We encourage all Alaska Wildlife Alliance members and allies to testify at the Alaska Board of Game meeting on Friday or Saturday, February 27th or 28th.
Sign up begins at 8:30 am on both days. The meeting will be held at the Dena'ina Civic & Convention Center, 600 W 7th Ave in Anchorage.
For a recorded message on the daily agenda, call 1-800-764-8901.
During the eleven day meeting, the Board will deliberate nearly 250 proposals. Below we have summarized the most pertinent proposals and our position on each.
For a detailed review of all proposals the Board will consider, download the Spring 2009, Southcentral Proposal Book.
(OPPOSE 190) Among other intensive management options in this proposal, ADF&G is asking for the option of using poisonous carbon monoxide cartridges to kill wolf pups in their dens. AWA has always aggressively opposed killing wolf pups in their dens and will continue to do so.
(192) This proposal expands the regulations governing aerial slaughter of wolves with helicopters and using helicopters for same-day hunting of bears.
(168) This proposal would authorize for the first time non-resident hunters to participate in predator control program for black bears. The proposal includes provisions for unlimited harvest and authorizes the sale of hides. (166, 171, 190)
Several proposals address the use of snares to torture and maim brown bears, including sows and their cubs. A snare indiscriminately kills any animal caught, including the moose and caribou that these proposals are trying to benefit by the snaring of brown bears.
(239) This proposal by ADF&G would create a new predator control area near Anvik to kill up to 80% of the wolves there. All of the above proposals are scientifically and ethically challenged, at best. They are among the egregious examples that Governor Palin's extremist all hunter Board of Game could conceivably adopt.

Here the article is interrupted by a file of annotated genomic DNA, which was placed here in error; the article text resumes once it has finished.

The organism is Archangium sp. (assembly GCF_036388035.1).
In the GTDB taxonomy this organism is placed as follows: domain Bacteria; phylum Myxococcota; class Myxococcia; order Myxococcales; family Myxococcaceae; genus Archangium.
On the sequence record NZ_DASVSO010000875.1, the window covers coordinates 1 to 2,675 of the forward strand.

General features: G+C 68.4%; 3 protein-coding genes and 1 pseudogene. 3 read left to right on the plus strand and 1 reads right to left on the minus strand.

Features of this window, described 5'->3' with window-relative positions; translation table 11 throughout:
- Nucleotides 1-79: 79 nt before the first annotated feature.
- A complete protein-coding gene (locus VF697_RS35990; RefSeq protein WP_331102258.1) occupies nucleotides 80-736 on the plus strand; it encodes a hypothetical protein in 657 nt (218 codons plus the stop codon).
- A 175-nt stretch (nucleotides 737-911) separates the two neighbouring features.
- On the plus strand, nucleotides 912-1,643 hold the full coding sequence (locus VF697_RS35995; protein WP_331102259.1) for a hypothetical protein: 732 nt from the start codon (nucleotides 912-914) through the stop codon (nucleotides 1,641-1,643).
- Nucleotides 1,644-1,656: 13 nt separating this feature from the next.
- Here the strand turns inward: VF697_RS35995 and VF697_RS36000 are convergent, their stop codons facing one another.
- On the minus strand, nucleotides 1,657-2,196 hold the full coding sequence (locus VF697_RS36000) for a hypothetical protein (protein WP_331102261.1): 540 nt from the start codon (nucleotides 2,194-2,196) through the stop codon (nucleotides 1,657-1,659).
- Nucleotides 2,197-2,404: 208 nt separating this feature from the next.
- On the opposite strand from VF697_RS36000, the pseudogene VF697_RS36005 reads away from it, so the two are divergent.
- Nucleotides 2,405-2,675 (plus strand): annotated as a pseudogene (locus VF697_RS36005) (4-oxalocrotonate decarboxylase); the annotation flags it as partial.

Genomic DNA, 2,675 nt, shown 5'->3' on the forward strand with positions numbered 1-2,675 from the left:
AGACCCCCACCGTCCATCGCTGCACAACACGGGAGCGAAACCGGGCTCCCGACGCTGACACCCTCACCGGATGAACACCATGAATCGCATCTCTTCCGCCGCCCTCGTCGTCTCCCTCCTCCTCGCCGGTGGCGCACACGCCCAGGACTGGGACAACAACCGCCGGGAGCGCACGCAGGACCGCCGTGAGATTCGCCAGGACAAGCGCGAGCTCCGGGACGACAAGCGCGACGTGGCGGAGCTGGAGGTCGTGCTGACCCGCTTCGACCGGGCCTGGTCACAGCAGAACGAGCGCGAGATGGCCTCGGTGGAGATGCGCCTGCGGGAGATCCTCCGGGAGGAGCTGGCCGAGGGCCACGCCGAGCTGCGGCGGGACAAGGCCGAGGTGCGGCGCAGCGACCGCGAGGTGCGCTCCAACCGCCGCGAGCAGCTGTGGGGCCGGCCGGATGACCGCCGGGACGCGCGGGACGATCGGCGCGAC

(SUPPORT 113) Alaska Wildlife Alliance drafted this important proposal to establish an experimental control area in Subunit 13A where wolf populations would not be reduced by private pilots permitted to take wolves with aircraft. The wolf control program in Unit 13 is now in its 6th year. Considering that the entire wolf control program did not have a control area where wolf populations were not reduced it is impossible to determine whether or not reducing wolves resulted in increased moose numbers. If an increase in moose occurs it therefore becomes impossible to determine what caused the increase. Variables including bear predation, winter severity, hunting, and habitat quality are well known to affect moose in this area.
Therefore, we cannot conclude that wolf control was the only reason for the increase.
(24-28) These proposals would ban the trapping of wolverines in Chugach State Park. Continued trapping would decimate the already small and elusive wolverine population. Thousands of residents and visitors enjoy the Park's many multi-use trails year-round, and traps set adjacent to those trails are a grave danger to people and their pets. It is time for the Board to acknowledge that trapping is not appropriate in a heavily used recreation area such as CSP.
Note that Proposal 25 would ban the trapping of coyotes, as well as wolverines, in the Park.
(22) This proposal would ban lynx trapping in Chugach State Park, and we support it for the same reason as proposals (24-28): trapping is incompatible with recreational uses of the Park and endangers people and their pets.
Please forward this e-mail to those you know who might be interested.
Thank you for speaking out in support of Alaska's wildlife,
John Toppenberg, Director
Alaska Wildlife Alliance